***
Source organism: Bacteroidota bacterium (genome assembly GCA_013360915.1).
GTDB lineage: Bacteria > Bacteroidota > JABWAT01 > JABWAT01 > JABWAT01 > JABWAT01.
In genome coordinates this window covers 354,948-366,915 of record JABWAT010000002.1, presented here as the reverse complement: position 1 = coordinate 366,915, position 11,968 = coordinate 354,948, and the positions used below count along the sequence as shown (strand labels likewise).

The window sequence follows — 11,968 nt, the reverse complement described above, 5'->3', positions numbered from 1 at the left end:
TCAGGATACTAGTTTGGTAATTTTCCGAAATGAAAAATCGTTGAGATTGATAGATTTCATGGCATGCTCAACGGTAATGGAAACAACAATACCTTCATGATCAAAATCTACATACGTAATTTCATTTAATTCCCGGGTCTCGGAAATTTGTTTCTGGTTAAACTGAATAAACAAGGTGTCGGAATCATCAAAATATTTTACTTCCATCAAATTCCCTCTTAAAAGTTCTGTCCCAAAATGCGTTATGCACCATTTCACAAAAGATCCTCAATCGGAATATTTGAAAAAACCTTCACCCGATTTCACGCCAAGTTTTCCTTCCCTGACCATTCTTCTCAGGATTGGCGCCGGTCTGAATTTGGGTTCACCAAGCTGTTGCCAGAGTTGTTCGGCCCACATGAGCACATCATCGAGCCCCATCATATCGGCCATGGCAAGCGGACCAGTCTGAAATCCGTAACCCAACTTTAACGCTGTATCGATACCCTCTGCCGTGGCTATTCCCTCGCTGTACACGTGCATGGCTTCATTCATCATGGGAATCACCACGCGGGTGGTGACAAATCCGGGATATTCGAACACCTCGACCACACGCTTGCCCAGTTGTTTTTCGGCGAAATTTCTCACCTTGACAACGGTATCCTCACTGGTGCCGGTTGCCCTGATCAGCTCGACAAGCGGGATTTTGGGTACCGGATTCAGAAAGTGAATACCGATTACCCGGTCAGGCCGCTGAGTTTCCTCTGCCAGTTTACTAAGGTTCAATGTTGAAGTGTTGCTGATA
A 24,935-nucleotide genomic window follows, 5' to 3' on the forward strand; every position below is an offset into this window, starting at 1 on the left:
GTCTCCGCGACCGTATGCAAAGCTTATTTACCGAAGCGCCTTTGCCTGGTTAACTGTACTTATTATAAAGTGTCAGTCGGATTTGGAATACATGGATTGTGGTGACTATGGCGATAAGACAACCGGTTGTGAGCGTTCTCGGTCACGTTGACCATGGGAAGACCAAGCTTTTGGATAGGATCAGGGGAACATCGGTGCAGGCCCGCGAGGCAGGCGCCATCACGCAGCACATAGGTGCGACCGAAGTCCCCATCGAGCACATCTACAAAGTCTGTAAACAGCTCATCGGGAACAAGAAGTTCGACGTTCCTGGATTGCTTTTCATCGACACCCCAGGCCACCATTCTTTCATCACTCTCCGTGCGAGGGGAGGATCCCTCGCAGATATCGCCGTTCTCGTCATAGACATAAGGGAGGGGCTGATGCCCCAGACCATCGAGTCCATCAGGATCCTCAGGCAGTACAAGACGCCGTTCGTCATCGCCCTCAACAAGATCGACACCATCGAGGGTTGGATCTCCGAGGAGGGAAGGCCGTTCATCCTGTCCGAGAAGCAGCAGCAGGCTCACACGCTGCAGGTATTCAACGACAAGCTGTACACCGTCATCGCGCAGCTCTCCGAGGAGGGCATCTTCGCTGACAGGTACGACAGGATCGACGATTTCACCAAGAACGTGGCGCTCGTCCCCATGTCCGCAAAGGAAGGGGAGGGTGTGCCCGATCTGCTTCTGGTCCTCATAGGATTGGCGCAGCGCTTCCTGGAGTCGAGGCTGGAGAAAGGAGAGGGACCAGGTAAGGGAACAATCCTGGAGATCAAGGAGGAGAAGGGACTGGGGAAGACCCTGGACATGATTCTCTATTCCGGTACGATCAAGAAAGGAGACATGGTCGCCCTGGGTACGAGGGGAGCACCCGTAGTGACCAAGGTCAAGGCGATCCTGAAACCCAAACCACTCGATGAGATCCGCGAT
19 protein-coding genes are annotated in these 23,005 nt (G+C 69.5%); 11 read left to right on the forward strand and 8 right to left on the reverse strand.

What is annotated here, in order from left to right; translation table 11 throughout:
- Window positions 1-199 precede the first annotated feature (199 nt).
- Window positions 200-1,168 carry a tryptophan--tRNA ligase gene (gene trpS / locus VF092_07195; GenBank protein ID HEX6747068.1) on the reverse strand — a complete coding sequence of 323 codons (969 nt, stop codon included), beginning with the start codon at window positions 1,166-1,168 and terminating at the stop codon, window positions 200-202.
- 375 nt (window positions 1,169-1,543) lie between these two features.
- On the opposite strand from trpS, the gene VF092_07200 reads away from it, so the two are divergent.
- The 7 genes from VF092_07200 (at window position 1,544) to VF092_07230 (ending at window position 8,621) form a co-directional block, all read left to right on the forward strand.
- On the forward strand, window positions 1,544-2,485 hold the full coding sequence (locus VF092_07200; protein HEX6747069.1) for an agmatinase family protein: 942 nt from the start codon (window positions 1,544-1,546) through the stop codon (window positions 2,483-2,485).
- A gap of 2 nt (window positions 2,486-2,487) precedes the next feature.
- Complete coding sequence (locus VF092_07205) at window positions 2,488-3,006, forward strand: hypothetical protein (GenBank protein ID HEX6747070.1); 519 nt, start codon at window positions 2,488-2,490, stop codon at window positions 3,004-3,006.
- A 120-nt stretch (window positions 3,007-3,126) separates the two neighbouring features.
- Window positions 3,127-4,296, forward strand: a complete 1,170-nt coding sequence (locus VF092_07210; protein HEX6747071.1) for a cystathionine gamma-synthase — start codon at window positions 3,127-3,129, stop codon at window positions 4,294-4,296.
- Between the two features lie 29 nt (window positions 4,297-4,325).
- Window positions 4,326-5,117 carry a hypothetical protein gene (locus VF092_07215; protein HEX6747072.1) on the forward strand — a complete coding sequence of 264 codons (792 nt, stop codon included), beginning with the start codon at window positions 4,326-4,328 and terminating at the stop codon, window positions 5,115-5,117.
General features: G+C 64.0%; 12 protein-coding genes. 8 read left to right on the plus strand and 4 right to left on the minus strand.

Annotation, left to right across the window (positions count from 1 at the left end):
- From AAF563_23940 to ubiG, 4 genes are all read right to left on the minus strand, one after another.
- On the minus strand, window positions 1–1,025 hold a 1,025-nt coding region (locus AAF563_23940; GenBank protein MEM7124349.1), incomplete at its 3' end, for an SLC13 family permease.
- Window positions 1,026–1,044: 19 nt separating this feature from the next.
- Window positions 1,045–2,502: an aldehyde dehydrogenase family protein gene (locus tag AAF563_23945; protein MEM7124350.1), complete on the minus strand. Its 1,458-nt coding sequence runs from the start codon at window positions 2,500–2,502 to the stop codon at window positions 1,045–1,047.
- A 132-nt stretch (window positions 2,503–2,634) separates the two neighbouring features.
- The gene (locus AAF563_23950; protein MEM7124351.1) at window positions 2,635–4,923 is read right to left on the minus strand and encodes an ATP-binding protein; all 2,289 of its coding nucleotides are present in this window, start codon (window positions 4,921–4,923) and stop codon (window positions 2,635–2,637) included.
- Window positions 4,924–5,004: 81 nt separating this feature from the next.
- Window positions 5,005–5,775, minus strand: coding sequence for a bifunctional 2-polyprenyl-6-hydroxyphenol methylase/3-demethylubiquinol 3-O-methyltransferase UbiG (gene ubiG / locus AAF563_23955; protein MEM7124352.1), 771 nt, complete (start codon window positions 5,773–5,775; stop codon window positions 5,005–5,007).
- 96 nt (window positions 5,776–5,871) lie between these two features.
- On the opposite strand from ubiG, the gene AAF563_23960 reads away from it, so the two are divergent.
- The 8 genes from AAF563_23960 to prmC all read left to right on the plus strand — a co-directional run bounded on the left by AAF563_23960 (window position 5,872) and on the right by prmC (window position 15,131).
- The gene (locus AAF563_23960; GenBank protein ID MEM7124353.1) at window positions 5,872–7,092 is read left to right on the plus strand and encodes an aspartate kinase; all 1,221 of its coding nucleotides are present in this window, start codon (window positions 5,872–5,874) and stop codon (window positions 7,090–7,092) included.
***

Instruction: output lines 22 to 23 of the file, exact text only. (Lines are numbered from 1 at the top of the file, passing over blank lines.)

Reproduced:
General features: G+C 64.0%; 12 protein-coding genes. 8 read left to right on the plus strand and 4 right to left on the minus strand.

Annotation, left to right across the window (positions count from 1 at the left end):